For example, patients with diabetes are already at increased risk for heart attacks and strokes. If one of these patients being treated with Avastin suffers a heart attack or stroke, it may be caused by the diabetes and not the Avastin treatment. This possible relationship is the subject of ongoing clinical research.

Side effects of intravitreal eye injections

Your condition may not get better or may even become worse. Any or all of these complications may cause decreased vision and/or cause legal blindness. Additional procedures may be needed to treat these complications. During the follow up visits or phone calls, you will be checked for possible side effects and the results will be discussed with you.

Any medication has the potential to cause allergic reactions in a small number of people. Symptoms of an allergic reaction can include a rash, hives, itching, shortness of breath, and rarely, death (extremely rare). In general, allergic reactions to medicines are more likely to occur in people who have allergies to other drugs, foods, or things in the environment, such as dust or grass. If you have allergies to other medicines, foods, or other things in the environment, or if you have asthma, you should let Dr. Deupree or his staff know.

Possible complications and side effects of the procedure and administration of Avastin include but are not limited to retinal detachment, cataract formation (clouding of the lens of the eye), glaucoma (increased pressure in the eye), hypotony (reduced pressure in the eye), damage to the retina or cornea (structures of the eye), and bleeding.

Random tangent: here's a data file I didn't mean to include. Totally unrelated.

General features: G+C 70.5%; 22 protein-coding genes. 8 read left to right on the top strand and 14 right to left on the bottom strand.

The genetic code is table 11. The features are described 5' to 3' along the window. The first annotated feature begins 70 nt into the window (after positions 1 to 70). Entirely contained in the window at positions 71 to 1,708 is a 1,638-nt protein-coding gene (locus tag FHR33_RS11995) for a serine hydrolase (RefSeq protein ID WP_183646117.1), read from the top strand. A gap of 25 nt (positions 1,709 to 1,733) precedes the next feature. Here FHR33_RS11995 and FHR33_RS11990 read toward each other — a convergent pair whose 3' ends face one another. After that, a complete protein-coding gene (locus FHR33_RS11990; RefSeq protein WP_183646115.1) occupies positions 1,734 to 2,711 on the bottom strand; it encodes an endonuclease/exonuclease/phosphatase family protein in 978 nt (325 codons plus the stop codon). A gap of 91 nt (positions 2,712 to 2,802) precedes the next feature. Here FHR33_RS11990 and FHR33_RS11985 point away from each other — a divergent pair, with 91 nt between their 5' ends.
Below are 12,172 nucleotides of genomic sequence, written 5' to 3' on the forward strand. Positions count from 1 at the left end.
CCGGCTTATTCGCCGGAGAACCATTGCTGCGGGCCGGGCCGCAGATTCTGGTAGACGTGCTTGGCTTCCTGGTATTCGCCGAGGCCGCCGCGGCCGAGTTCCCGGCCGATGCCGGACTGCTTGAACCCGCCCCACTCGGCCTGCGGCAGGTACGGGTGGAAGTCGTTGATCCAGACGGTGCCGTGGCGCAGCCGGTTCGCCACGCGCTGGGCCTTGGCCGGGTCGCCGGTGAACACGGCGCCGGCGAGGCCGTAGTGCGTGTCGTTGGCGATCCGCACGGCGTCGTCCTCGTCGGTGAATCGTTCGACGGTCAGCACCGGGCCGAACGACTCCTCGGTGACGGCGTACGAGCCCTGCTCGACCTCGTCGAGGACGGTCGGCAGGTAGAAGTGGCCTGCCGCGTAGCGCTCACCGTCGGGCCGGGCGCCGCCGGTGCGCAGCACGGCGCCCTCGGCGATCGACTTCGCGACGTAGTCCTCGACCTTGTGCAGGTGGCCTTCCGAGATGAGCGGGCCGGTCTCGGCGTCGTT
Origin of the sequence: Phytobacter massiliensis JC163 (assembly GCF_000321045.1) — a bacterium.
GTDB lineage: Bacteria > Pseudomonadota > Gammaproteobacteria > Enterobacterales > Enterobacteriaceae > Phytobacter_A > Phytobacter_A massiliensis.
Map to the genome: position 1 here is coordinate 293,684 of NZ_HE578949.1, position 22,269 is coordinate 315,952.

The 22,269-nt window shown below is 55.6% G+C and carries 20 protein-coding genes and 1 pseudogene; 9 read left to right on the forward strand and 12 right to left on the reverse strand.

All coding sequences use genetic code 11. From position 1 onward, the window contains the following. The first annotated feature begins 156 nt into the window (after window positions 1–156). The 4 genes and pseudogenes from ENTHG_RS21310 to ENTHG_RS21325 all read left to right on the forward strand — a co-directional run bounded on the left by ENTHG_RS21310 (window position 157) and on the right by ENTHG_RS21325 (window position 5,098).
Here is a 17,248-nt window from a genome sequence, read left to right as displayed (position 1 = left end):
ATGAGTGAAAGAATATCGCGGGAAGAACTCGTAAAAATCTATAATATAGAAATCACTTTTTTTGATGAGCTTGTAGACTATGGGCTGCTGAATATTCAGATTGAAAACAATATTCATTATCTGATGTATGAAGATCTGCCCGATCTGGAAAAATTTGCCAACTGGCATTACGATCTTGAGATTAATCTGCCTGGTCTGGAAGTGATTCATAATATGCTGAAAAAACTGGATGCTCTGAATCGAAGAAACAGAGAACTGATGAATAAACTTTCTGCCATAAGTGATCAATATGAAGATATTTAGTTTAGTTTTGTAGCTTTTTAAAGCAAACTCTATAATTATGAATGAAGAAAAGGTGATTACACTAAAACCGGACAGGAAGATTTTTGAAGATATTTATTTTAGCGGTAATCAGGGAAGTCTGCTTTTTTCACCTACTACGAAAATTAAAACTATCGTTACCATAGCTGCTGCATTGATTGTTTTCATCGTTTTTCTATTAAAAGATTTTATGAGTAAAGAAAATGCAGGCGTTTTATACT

There is also the possibility of an eye infection (endophthalmitis). Any of these rare complications may lead to severe, permanent loss of vision.

Patients receiving an injection of Avastin may experience less severe side effects related to the preparation procedure. These side effects may include eye pain, subconjunctival hemorrhage (bloodshot eye), vitreous floaters, irregularity or swelling of the cornea, inflammation of the eye, and visual disturbances.

Illustrations and animations by www.JirehDesign.com

See also…

Click here to watch a Lucentis treatment animation

Lucentis eye injection
Eylea eye injection
Macugen eye injeciton
Macular degeneration
Diabetic retinopathy
Central retinal vein occlusion

 

Some of this page's information provided by: Ophthalmic Mutual Insurance Company

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About the Author

Mark Erickson is a certified ophthalmic technician and ophthalmic photographer. He is a technical writer in the eye care industry. Mark is also an ophthalmic medical illustrator. His works have been published on the covers of more than 60 eye care publications. Some of his clients include National Geographic, Bausch & Lomb, Johnson & Johnson, Transitions, Genentech and Allergan.